soft-pedaled blurb about the news that 12 states were on the
verge of suing Microsoft individually. (Notably, the
documents the LA Times uncovered mentioned the 12 attorneys
general of those states as primary targets for the PR
campaign. It wasn't just public favor Microsoft was
manufacturing -- it was legal hay.)

Better yet, try to find mention of the Microsoft media blitz
story. Despite the fact the story was carried by both the
Reuters and AP wires, CNN, ABC News, The Washington Post,
and dozens of other mainstream news operations, Microsoft's
own news outlet stayed mum.

Yet the calmness with which the online media has taken this
story is the most unnerving thing of all. David Coursey,
commentator at ZDNN, had this blase question for readers:
"So, Microsoft wants to encourage its friends to make a loud
noise on its behalf -- do you really think Netscape hasn't
been trying to do the same thing? Or any other group with
interests in Washington?"

Problem is, there's a big difference between "encouraging
friends" and "pimping for lackeys." This was a plan to
deceive editors and plant stories deceptively portrayed as
spontaneous to create the false illusion of public support
for the company. It wasn't just one guy asking his buddies
to put in a good word for him.

It is an old ploy. The U.S. government (and probably dozens
of other nation states) has used it in its efforts to turn
Cubans against Castro and Salvadorans against the
Sandanistas. Sociologists call it "black propaganda."

>From Paul Linebarger's 1948 study entitled Psychological

Black propaganda operations, by definition, are operations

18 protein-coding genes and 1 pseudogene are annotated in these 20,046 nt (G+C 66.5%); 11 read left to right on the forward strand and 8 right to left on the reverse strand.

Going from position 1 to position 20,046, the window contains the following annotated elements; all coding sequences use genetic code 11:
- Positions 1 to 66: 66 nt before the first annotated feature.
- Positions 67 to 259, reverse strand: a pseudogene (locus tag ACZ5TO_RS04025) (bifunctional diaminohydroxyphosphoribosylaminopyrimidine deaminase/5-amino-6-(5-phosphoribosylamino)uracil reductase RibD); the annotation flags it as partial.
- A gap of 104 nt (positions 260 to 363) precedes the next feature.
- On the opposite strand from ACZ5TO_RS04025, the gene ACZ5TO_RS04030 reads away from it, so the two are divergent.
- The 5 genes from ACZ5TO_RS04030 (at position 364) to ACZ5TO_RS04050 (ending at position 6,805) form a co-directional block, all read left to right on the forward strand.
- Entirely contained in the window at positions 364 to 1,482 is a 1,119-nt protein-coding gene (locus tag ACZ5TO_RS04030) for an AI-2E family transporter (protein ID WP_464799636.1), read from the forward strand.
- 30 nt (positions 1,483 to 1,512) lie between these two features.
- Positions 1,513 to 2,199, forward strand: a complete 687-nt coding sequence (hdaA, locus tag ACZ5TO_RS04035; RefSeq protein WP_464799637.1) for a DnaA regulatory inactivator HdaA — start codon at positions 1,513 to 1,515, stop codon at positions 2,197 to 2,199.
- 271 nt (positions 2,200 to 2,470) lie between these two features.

in which the source of the propaganda is disguised or
misrepresented in one way or another so as not to be
attributable to the people who really put it out.

Coursey's justification that "everybody's doing it" ignores
the fact that what everybody does -- aggressive public
relations -- is white propaganda. Microsoft's exposed plan
was a blatant case of the black variety. It clearly planned
to use the media, which trades on its objectivity, as a pawn
for its own ends by means of deceit.

But I have to say that I got a chuckle out of reading the
story in the LA Times. This is the newspaper that, under
cereal tycoon Mark Willes, has decided to merge the
advertising and editorial sections of the newspaper,
subordinating news judgment to the bottom line. Each section
actually has to account for profit and loss. If a story
about George Michael's spanking the monkey in a public
restroom makes more papers fly off the shelves than that
downer story on Bosnian atrocities, well then, Wham! There's
your lead story. Selling editorial space is a heartbeat

The LA Times and Microsoft's marketing department: two peas
in a pod. Stay tuned for updates on merger negotiations, and
imagine -- MSLAT.

Brooke Shelby Biggs is a San Francisco-based freelance
journalist specializing in digital culture and new media.
She is a founding member of the Technorealism group, and a
host of the technology news forum on Netscape's NetCenter.

IJMC April 1998 Archives